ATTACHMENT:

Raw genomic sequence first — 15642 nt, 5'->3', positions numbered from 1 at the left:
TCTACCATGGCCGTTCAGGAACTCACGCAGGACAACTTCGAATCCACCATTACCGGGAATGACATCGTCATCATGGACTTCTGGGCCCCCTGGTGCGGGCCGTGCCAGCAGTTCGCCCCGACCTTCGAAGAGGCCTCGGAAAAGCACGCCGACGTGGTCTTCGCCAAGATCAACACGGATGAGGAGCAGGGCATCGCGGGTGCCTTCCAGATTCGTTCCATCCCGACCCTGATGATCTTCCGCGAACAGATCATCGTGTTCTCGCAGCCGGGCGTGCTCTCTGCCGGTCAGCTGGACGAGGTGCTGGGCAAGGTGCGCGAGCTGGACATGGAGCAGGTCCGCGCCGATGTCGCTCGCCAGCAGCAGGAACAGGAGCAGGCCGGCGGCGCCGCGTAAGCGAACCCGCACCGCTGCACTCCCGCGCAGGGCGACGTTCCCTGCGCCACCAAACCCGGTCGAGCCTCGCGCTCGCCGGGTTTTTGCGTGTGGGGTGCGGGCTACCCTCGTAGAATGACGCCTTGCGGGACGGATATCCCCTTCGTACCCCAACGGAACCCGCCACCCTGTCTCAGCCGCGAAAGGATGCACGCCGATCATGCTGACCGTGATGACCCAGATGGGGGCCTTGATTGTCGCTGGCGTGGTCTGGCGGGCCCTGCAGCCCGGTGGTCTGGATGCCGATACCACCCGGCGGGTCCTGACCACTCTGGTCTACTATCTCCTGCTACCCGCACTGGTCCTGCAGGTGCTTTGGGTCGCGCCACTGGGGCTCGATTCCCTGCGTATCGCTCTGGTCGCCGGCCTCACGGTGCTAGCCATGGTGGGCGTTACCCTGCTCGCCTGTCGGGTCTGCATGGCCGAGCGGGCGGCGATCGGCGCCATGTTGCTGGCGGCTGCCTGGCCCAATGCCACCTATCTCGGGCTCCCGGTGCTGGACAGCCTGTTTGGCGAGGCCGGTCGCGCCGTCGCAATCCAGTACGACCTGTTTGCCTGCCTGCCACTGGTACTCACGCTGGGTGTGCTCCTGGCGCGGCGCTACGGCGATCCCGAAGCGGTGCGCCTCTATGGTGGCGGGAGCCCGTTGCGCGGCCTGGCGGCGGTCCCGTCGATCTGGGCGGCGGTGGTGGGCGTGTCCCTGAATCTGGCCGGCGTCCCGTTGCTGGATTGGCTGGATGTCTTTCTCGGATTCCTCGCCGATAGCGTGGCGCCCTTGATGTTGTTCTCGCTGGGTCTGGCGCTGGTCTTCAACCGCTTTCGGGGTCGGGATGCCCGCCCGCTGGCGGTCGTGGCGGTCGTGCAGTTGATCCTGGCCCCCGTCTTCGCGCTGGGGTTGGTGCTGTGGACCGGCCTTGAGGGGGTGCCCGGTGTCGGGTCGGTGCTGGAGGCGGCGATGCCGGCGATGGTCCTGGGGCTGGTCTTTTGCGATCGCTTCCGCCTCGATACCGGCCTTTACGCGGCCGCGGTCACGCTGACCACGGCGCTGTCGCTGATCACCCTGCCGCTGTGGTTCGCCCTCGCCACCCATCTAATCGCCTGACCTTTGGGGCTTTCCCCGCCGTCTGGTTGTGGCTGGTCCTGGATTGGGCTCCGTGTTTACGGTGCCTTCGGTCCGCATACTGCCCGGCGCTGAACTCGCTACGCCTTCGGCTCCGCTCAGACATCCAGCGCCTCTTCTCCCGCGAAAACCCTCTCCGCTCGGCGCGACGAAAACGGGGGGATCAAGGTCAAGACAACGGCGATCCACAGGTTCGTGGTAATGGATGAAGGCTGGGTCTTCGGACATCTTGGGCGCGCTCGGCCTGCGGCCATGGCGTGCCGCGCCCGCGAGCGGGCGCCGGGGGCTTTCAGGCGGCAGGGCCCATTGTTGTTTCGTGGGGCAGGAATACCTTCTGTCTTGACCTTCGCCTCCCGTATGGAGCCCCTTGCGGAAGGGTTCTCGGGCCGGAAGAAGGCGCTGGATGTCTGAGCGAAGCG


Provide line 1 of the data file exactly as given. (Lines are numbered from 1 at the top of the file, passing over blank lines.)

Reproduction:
Raw genomic sequence first — 15642 nt, 5'->3', positions numbered from 1 at the left: